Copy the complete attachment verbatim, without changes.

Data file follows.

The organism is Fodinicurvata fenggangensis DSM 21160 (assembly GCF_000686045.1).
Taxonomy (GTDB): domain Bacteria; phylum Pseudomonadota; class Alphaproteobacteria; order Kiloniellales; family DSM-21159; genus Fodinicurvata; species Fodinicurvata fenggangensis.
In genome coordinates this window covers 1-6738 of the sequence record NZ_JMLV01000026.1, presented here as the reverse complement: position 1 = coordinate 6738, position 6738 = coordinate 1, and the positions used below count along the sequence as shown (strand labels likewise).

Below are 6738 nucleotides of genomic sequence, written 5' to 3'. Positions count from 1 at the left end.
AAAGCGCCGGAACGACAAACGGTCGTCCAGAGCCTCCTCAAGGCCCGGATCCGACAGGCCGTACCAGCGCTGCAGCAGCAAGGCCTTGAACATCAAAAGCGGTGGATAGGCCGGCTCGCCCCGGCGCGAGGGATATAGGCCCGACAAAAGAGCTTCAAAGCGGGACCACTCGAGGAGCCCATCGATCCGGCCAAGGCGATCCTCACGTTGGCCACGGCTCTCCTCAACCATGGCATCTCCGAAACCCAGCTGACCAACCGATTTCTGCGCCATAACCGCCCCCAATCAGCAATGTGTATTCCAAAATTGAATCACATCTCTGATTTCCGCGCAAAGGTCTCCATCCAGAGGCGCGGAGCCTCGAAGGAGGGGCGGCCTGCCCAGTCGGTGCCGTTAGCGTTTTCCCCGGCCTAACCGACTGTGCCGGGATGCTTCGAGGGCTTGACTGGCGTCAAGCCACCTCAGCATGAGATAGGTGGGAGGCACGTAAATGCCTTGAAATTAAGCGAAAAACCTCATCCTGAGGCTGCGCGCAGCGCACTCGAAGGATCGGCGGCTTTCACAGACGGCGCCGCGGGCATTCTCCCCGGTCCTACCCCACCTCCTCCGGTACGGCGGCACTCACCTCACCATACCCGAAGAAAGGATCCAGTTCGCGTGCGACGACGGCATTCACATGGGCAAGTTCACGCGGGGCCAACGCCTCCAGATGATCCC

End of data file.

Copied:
The organism is Fodinicurvata fenggangensis DSM 21160 (assembly GCF_000686045.1).
Taxonomy (GTDB): domain Bacteria; phylum Pseudomonadota; class Alphaproteobacteria; order Kiloniellales; family DSM-21159; genus Fodinicurvata; species Fodinicurvata fenggangensis.
In genome coordinates this window covers 1-6738 of the sequence record NZ_JMLV01000026.1, presented here as the reverse complement: position 1 = coordinate 6738, position 6738 = coordinate 1, and the positions used below count along the sequence as shown (strand labels likewise).

Below are 6738 nucleotides of genomic sequence, written 5' to 3'. Positions count from 1 at the left end.
AAAGCGCCGGAACGACAAACGGTCGTCCAGAGCCTCCTCAAGGCCCGGATCCGACAGGCCGTACCAGCGCTGCAGCAGCAAGGCCTTGAACATCAAAAGCGGTGGATAGGCCGGCTCGCCCCGGCGCGAGGGATATAGGCCCGACAAAAGAGCTTCAAAGCGGGACCACTCGAGGAGCCCATCGATCCGGCCAAGGCGATCCTCACGTTGGCCACGGCTCTCCTCAACCATGGCATCTCCGAAACCCAGCTGACCAACCGATTTCTGCGCCATAACCGCCCCCAATCAGCAATGTGTATTCCAAAATTGAATCACATCTCTGATTTCCGCGCAAAGGTCTCCATCCAGAGGCGCGGAGCCTCGAAGGAGGGGCGGCCTGCCCAGTCGGTGCCGTTAGCGTTTTCCCCGGCCTAACCGACTGTGCCGGGATGCTTCGAGGGCTTGACTGGCGTCAAGCCACCTCAGCATGAGATAGGTGGGAGGCACGTAAATGCCTTGAAATTAAGCGAAAAACCTCATCCTGAGGCTGCGCGCAGCGCACTCGAAGGATCGGCGGCTTTCACAGACGGCGCCGCGGGCATTCTCCCCGGTCCTACCCCACCTCCTCCGGTACGGCGGCACTCACCTCACCATACCCGAAGAAAGGATCCAGTTCGCGTGCGACGACGGCATTCACATGGGCAAGTTCACGCGGGGCCAACGCCTCCAGATGATCCC